Good spirits do not find their final abode without some special preparation. When they enter the state of their internals—called "the second state after death"—well-disposed spirits usually have to undergo certain states of "vastation" through which they are divested of the falsities of doctrine, the social insincerities or pretenses, and the bad habits which cling to them.28 They are then separated from the evil and led to societies which represent good natural affections. Evil spirits disdain any instruction in spiritual truths, but plunge instead into the phantasies of their ruling loves; and their "second state" is therefore also their "third state."29 But good spirits, before they can enter heaven, must enter a third state in which they learn to think like the angels—by spiritual ideas. This state of instruction, with adults, is of relatively short duration, for spiritual ideas are universals, which comprehend innumerable particulars within single concepts.30Besides, such instruction is to be continued in heaven. Those taught are all in the love of truth for the sake of uses.31 The cognitions they imbibe are not committed to memory, but are shown in their relation to life, whereby matters of morality and justice and civil duty are made into spiritual virtues which have the love of the Lord as their inner motive.
To obtain such instruction, the spirits are introduced into special societies presided over by angels. There the newcomers learn to think, speak, and act in "choirs"—that is, in the rhythm of angelic uses. The Writings sometimes call these novices "angelic spirits."32 For each one, the Lord prepares uses, suited to his genius, for him to love; and that love is exalted by his hope of becoming an angel. Those being instructed are therefore said to "dwell apart," for each one is connected with the society of heaven for which he is being prepared.33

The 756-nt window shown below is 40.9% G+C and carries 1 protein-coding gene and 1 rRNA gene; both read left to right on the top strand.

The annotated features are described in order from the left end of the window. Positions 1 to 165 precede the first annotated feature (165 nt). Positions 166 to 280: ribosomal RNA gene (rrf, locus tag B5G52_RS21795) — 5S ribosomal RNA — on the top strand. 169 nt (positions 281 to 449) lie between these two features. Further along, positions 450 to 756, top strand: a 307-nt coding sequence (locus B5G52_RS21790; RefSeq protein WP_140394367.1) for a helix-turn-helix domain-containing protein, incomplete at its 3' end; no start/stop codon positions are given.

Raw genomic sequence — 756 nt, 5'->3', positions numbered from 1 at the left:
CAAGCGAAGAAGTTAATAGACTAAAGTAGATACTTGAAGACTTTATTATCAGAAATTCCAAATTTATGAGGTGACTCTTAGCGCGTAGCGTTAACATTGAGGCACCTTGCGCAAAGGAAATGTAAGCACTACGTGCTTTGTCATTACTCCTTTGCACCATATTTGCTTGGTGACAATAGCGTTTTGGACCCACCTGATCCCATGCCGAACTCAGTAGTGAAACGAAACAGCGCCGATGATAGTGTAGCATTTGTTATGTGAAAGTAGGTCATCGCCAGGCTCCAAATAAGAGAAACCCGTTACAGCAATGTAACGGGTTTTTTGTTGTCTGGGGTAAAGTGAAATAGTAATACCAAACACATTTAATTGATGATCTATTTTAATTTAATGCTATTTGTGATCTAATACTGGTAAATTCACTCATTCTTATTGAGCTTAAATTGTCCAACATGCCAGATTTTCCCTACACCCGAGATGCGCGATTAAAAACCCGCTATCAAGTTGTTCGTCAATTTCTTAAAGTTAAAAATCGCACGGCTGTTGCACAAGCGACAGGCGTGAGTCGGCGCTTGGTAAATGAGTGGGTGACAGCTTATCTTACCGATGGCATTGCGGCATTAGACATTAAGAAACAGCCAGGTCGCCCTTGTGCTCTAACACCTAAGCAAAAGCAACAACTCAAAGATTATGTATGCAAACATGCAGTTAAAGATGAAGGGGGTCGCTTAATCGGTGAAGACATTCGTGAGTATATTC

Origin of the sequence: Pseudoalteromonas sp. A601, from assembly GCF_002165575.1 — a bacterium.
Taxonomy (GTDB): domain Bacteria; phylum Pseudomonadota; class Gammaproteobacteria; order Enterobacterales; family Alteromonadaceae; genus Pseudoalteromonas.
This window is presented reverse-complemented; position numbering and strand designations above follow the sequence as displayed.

In reference to the Grand Man, these places of instruction seem to be represented by the "province" of the liver, which receives and prepares the aliments which are to enrich the blood and feed the body tissues, and by the "province" of the mesentery and the lacteals where the digested food from the intestines is converted into chyle—both streams of nutriments to be eventually refined and purified in the lungs for the use of the brain.34
These outposts of the heavens are spread out widely in the world of spirits. There are places nearest heaven, for the instruction of those who have died in childhood and were brought up in heaven; there are places where Christian adults are taught; other places for Mohammedans, others for gentiles and pagans of different cults; among whom, it seems, "the best are from Africa."35Those who had died as infants are taught by angels of the interior heavens. Their affections are stimulated by various representations of heavenly uses which bring with them interior delights. Some of these representations are taken from the literal sense of the Word.36 Adults are instructed mainly by angels of the ultimate heaven. Mohammedans and gentiles are under the tutelage of angels who had been of those religions and later accepted Christianity. Christians are taught from "the heavenly doctrine" which is the soul of the Word and which contains inner vistas of meaning beyond exhaustion. All others are taught from doctrines adequate for their comprehension — the spiritual life being taught by means of moral precepts agreeing with the good tenets in their own religion.37
When their preparation is completed the angelic spirits are given garments, mostly of glowing white, to signify their state. A profound longing for heaven possesses them, and they are brought to the way that leads upwards to their final abode.38 Two such ways pass from each of the places of instruction, and these winding roads are bordered and adorned by corresponding fruit trees, or by vines and laurels. The heavens formerly had seemed to be far above them and beyond attainment, but now for the first time they see the way.